I watch a lot of different horror movies, but the ones I usually like the most feature a reflection of some sort on fears and taboos held in society. In a sense, Marilyn Manson’s video for Running to the Edge of the World is a micro example of such a movie. Manson’s earlier videos are frantic, lurid take downs of religion and societal norms featuring his signature ghoulish grin and booming rock hits. Manson is usually surrounded by a crowd of gleeful participants, proving to the world he is not alone in his tastes and philosophies.
Running has a much slower pace, acoustic guitars, and the strains of a single violin. The trademark grin is gone, and Manson is alone, singing mournfully into the camera for the first two minutes of the video. It has almost a confessional effect. The final minute of the video takes an abrupt and violent shift, following Manson as he essentially films a snuff film in a hotel room and leaves a battered ingénue behind. Unlike many of his past videos, which have a surreal, hallucinogenic look, this sequence is filmed in an brutally realistic manner.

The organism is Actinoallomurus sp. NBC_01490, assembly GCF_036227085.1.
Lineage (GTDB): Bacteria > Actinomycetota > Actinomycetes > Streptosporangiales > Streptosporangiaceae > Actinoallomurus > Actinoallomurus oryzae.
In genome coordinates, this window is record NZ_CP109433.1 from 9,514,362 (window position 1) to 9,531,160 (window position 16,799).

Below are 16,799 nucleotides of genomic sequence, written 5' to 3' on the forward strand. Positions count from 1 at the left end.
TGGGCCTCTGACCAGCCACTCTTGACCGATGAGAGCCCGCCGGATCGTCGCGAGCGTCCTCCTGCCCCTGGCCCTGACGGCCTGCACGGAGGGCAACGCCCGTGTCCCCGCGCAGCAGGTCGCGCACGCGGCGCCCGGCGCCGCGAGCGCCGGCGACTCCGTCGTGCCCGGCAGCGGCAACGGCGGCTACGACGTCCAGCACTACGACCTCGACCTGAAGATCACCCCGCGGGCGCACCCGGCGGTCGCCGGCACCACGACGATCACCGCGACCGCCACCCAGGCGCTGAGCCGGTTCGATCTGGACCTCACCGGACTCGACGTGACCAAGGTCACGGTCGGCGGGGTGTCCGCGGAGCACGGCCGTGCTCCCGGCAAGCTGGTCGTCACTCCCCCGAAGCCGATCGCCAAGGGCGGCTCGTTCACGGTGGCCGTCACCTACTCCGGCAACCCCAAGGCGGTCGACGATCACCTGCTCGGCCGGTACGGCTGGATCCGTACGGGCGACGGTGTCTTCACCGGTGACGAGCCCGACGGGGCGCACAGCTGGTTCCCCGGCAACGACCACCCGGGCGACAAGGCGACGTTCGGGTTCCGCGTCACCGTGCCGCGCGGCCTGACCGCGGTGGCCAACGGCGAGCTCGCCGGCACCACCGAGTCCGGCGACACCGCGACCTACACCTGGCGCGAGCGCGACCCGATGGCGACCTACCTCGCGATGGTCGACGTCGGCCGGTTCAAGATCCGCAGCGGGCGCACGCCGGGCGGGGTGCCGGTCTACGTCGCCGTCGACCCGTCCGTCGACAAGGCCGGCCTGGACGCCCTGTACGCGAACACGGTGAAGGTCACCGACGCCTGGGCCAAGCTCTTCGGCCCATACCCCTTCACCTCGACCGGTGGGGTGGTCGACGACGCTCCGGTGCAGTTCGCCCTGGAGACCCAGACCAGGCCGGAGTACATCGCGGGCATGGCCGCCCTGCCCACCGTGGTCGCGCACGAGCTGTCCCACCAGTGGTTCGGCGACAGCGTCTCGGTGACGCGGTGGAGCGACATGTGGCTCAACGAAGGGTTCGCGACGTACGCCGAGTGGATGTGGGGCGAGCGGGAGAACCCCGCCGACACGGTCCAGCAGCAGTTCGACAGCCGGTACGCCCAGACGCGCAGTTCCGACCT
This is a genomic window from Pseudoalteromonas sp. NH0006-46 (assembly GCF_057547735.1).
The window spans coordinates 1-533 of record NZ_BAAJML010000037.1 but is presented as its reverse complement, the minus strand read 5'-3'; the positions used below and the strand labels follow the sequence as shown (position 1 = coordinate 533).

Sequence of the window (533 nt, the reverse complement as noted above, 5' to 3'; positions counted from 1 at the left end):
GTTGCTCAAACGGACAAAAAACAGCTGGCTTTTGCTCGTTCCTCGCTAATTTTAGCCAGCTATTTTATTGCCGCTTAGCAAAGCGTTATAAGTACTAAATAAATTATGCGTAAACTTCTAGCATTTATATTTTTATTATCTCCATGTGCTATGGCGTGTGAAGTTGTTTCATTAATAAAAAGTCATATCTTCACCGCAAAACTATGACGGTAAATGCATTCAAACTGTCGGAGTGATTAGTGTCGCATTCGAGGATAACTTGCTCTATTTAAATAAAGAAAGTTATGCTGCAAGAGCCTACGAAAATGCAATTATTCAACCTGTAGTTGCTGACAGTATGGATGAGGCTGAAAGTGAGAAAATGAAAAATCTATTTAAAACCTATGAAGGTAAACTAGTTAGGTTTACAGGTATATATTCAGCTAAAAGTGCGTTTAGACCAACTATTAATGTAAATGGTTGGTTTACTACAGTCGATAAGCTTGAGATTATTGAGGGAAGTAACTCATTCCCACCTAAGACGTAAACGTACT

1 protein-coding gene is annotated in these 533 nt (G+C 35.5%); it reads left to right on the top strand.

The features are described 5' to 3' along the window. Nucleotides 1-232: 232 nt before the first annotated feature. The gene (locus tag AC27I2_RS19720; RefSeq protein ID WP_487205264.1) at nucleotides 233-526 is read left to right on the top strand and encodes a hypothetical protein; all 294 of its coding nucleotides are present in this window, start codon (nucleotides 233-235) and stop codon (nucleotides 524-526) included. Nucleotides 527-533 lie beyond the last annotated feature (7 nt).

What it all means is a question that will stick with you after watching. Manson has long been accused of making music that incites violence and was in part responsible for inspiring the Columbine shooting. Is this a self critique, or merely an acknowledgement of criticisms made during his career? Either way, Running to the Edge of the World seems like an apt way to describe him.